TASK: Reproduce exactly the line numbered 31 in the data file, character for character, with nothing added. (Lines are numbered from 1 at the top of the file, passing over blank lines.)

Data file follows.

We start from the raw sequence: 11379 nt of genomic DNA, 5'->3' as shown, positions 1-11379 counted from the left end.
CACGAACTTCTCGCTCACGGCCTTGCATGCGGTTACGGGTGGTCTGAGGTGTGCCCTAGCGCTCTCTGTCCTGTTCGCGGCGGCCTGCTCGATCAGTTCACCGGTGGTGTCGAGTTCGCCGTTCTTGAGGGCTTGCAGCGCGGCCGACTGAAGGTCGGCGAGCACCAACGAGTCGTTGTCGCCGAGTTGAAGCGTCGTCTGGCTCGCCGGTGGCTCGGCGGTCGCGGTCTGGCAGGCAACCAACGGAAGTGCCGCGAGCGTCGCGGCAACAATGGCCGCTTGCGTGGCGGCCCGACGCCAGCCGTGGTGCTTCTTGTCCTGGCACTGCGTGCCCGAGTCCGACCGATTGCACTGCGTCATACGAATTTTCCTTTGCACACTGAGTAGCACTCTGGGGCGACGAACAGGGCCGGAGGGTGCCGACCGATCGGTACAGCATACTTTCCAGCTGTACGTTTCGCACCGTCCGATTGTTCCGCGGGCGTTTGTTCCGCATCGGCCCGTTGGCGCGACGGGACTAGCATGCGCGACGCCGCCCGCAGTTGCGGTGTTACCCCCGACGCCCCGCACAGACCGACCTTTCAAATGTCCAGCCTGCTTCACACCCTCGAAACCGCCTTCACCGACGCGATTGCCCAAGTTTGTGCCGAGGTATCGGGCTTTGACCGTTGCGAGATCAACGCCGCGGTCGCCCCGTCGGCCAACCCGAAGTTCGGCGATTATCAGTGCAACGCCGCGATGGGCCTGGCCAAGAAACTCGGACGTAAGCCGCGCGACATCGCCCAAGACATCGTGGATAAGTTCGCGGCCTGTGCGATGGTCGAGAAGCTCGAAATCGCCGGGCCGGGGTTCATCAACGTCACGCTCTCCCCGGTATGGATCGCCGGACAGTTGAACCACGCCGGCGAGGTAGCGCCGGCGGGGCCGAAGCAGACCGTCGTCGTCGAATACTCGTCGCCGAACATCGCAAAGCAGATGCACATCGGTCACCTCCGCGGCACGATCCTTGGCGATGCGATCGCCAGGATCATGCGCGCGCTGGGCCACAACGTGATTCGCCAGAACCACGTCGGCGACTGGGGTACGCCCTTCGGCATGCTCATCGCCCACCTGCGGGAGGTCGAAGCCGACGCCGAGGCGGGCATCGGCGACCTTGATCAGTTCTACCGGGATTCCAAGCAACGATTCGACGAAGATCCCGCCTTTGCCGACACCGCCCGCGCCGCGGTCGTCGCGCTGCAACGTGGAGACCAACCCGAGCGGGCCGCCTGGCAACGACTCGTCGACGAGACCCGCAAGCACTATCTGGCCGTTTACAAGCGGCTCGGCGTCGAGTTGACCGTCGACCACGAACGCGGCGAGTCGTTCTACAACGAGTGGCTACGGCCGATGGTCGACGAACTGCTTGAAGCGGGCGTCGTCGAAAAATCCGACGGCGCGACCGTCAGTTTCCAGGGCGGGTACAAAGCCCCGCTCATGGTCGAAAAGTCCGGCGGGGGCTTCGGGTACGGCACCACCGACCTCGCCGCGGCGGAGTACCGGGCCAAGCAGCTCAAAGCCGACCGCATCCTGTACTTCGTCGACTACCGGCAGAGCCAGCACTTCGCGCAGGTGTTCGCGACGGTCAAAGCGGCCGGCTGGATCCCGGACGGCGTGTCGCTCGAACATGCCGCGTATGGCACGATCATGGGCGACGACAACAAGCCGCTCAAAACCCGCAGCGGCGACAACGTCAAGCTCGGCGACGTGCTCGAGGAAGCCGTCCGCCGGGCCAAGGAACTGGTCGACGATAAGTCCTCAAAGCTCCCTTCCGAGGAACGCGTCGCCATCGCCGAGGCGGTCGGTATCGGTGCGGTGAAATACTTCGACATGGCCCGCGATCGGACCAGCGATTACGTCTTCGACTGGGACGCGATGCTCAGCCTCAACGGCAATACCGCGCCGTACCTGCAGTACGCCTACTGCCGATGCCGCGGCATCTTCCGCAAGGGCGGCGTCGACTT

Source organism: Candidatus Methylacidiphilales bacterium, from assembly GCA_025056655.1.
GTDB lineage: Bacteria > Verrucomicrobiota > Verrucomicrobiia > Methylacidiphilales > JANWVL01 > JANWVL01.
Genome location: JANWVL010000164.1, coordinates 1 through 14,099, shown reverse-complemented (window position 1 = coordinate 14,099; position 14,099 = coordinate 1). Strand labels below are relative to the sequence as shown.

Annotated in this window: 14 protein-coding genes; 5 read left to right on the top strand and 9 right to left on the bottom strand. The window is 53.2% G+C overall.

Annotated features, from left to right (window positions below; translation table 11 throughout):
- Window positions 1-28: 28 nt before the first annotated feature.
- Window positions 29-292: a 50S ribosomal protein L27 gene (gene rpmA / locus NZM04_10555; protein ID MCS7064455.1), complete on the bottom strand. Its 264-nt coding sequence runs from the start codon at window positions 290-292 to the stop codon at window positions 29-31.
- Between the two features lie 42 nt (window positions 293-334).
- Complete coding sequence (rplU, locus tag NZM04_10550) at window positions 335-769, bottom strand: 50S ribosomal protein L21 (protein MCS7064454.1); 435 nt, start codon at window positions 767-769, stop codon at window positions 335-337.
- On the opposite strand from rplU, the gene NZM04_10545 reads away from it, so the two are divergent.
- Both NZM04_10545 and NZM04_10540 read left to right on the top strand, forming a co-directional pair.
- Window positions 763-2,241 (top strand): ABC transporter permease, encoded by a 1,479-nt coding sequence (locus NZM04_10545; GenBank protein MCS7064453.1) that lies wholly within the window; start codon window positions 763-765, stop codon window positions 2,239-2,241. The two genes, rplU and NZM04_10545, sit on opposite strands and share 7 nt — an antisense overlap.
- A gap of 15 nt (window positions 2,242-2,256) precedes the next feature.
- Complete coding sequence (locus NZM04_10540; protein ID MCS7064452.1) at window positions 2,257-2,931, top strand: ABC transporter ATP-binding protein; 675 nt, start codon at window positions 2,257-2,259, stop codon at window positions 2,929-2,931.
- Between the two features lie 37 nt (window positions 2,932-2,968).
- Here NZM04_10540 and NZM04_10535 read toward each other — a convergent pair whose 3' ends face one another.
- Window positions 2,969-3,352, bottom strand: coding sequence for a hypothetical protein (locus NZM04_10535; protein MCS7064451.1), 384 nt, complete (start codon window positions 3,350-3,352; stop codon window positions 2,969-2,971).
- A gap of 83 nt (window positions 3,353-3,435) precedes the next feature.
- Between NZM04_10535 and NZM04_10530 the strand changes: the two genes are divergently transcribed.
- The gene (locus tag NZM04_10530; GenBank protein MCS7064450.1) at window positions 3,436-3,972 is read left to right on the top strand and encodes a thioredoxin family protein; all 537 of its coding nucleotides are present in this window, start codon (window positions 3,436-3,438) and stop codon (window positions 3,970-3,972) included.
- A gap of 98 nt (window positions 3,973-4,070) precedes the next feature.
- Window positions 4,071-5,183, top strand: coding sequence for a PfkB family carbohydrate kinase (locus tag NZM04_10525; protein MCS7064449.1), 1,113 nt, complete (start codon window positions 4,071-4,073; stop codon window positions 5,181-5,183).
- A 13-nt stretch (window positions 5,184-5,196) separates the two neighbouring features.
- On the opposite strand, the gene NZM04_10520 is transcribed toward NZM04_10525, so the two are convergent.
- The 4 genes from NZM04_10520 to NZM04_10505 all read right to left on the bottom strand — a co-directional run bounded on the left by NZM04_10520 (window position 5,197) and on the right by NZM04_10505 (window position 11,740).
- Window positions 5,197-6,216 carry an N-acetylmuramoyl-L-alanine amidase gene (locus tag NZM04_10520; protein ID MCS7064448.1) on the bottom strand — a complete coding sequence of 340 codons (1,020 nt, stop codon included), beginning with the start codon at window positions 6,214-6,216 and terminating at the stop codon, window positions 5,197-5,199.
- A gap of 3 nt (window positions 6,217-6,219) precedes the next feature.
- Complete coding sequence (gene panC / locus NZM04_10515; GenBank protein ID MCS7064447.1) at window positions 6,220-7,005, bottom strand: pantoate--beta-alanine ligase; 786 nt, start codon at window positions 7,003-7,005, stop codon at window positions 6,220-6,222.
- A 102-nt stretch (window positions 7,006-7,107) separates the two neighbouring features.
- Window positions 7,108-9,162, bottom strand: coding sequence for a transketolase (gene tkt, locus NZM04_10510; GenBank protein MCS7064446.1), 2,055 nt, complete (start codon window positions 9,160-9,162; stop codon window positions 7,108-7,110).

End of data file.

- A 102-nt stretch (window positions 7,006-7,107) separates the two neighbouring features.